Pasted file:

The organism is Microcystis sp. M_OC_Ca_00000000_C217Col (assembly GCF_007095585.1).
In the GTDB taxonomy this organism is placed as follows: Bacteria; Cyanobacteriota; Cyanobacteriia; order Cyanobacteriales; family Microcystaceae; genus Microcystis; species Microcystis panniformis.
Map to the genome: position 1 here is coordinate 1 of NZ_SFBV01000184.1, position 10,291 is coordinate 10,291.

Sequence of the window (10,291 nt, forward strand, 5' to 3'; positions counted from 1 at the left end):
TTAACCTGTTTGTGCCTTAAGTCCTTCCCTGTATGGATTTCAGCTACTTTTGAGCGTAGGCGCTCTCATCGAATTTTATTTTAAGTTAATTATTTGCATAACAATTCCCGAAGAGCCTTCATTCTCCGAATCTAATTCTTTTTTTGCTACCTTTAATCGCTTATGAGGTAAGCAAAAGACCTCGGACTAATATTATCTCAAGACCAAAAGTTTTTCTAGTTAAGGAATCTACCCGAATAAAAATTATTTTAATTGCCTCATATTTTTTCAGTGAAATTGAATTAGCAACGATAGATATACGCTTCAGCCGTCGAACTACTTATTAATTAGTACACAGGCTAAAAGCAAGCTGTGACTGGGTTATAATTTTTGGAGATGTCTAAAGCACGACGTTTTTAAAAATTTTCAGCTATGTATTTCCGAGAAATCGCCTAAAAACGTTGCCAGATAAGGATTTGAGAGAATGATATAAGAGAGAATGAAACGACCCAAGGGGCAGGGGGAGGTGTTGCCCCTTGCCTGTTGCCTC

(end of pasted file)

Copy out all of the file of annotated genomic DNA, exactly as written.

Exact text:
The organism is Microcystis sp. M_OC_Ca_00000000_C217Col (assembly GCF_007095585.1).
In the GTDB taxonomy this organism is placed as follows: Bacteria; Cyanobacteriota; Cyanobacteriia; order Cyanobacteriales; family Microcystaceae; genus Microcystis; species Microcystis panniformis.
Map to the genome: position 1 here is coordinate 1 of NZ_SFBV01000184.1, position 10,291 is coordinate 10,291.

Sequence of the window (10,291 nt, forward strand, 5' to 3'; positions counted from 1 at the left end):
TTAACCTGTTTGTGCCTTAAGTCCTTCCCTGTATGGATTTCAGCTACTTTTGAGCGTAGGCGCTCTCATCGAATTTTATTTTAAGTTAATTATTTGCATAACAATTCCCGAAGAGCCTTCATTCTCCGAATCTAATTCTTTTTTTGCTACCTTTAATCGCTTATGAGGTAAGCAAAAGACCTCGGACTAATATTATCTCAAGACCAAAAGTTTTTCTAGTTAAGGAATCTACCCGAATAAAAATTATTTTAATTGCCTCATATTTTTTCAGTGAAATTGAATTAGCAACGATAGATATACGCTTCAGCCGTCGAACTACTTATTAATTAGTACACAGGCTAAAAGCAAGCTGTGACTGGGTTATAATTTTTGGAGATGTCTAAAGCACGACGTTTTTAAAAATTTTCAGCTATGTATTTCCGAGAAATCGCCTAAAAACGTTGCCAGATAAGGATTTGAGAGAATGATATAAGAGAGAATGAAACGACCCAAGGGGCAGGGGGAGGTGTTGCCCCTTGCCTGTTGCCTC